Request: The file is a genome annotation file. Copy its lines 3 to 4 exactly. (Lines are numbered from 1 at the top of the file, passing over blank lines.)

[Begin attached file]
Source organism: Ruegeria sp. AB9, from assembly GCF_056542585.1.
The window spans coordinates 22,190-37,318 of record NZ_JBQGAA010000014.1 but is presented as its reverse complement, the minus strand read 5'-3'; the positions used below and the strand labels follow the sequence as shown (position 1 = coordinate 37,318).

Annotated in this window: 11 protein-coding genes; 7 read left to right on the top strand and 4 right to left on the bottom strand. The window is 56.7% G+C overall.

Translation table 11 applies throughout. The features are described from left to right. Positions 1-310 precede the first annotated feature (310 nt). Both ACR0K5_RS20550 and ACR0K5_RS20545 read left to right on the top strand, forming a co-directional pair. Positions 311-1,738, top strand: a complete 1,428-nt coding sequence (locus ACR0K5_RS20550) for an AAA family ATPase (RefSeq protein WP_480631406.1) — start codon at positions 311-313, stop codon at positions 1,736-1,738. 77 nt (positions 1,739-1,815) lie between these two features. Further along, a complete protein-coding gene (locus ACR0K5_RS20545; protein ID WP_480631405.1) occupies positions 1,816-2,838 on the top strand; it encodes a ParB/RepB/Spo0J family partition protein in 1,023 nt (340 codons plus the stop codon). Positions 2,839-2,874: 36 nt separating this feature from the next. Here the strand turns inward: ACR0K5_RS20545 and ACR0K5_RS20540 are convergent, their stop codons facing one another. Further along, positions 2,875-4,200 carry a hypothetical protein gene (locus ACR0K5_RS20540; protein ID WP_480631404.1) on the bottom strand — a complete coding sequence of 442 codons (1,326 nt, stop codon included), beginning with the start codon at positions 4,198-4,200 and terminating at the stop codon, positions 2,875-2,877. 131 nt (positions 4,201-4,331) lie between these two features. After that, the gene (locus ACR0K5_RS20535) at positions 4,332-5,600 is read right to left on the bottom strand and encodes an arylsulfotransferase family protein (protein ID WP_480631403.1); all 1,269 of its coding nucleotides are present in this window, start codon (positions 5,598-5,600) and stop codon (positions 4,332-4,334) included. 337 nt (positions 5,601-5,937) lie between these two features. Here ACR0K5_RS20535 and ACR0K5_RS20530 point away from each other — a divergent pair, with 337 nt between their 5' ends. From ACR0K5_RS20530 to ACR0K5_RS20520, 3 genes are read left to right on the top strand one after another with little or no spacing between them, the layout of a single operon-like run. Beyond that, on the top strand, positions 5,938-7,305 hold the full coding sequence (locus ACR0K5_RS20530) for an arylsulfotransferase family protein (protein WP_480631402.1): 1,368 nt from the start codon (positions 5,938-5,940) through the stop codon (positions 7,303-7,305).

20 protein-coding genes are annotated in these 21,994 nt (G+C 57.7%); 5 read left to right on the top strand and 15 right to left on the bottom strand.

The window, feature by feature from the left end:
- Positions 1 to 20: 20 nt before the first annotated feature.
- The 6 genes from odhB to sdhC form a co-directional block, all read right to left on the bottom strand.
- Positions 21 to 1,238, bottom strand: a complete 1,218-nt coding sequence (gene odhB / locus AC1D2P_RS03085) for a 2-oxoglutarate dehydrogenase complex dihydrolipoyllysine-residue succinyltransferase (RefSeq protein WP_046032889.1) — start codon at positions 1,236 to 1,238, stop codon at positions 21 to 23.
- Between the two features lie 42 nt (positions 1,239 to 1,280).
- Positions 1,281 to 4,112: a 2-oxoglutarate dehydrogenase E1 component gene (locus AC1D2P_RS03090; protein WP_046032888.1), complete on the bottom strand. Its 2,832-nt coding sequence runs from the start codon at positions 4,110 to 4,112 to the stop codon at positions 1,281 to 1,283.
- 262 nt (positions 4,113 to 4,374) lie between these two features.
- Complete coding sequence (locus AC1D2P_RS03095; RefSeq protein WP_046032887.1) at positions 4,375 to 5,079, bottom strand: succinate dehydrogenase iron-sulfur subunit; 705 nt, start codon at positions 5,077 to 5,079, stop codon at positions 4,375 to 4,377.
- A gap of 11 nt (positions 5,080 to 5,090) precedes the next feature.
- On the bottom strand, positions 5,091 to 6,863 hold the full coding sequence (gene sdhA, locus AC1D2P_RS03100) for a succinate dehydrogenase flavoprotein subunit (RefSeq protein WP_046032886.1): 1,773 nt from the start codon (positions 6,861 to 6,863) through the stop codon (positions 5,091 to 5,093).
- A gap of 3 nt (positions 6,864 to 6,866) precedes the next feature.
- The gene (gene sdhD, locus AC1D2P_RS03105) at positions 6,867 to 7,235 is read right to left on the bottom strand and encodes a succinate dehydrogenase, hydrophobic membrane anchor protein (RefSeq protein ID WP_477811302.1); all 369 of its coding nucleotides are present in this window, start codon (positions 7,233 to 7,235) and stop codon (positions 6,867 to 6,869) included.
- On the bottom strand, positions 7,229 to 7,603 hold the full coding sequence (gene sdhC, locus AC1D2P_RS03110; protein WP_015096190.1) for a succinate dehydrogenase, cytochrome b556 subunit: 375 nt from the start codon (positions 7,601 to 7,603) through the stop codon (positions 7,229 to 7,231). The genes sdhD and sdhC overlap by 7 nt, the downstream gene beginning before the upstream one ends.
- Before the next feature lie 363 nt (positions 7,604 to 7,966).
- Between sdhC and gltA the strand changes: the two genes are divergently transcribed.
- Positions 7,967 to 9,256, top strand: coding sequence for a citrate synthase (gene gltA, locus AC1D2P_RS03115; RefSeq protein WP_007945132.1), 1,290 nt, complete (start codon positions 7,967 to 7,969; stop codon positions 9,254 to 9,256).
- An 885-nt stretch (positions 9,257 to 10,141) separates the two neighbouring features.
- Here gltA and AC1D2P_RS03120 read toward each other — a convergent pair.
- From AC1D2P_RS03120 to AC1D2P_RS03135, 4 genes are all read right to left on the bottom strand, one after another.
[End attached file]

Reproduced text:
Annotated in this window: 11 protein-coding genes; 7 read left to right on the top strand and 4 right to left on the bottom strand. The window is 56.7% G+C overall.

Translation table 11 applies throughout. The features are described from left to right. Positions 1-310 precede the first annotated feature (310 nt). Both ACR0K5_RS20550 and ACR0K5_RS20545 read left to right on the top strand, forming a co-directional pair. Positions 311-1,738, top strand: a complete 1,428-nt coding sequence (locus ACR0K5_RS20550) for an AAA family ATPase (RefSeq protein WP_480631406.1) — start codon at positions 311-313, stop codon at positions 1,736-1,738. 77 nt (positions 1,739-1,815) lie between these two features. Further along, a complete protein-coding gene (locus ACR0K5_RS20545; protein ID WP_480631405.1) occupies positions 1,816-2,838 on the top strand; it encodes a ParB/RepB/Spo0J family partition protein in 1,023 nt (340 codons plus the stop codon). Positions 2,839-2,874: 36 nt separating this feature from the next. Here the strand turns inward: ACR0K5_RS20545 and ACR0K5_RS20540 are convergent, their stop codons facing one another. Further along, positions 2,875-4,200 carry a hypothetical protein gene (locus ACR0K5_RS20540; protein ID WP_480631404.1) on the bottom strand — a complete coding sequence of 442 codons (1,326 nt, stop codon included), beginning with the start codon at positions 4,198-4,200 and terminating at the stop codon, positions 2,875-2,877. 131 nt (positions 4,201-4,331) lie between these two features. After that, the gene (locus ACR0K5_RS20535) at positions 4,332-5,600 is read right to left on the bottom strand and encodes an arylsulfotransferase family protein (protein ID WP_480631403.1); all 1,269 of its coding nucleotides are present in this window, start codon (positions 5,598-5,600) and stop codon (positions 4,332-4,334) included. 337 nt (positions 5,601-5,937) lie between these two features. Here ACR0K5_RS20535 and ACR0K5_RS20530 point away from each other — a divergent pair, with 337 nt between their 5' ends. From ACR0K5_RS20530 to ACR0K5_RS20520, 3 genes are read left to right on the top strand one after another with little or no spacing between them, the layout of a single operon-like run. Beyond that, on the top strand, positions 5,938-7,305 hold the full coding sequence (locus ACR0K5_RS20530) for an arylsulfotransferase family protein (protein WP_480631402.1): 1,368 nt from the start codon (positions 5,938-5,940) through the stop codon (positions 7,303-7,305).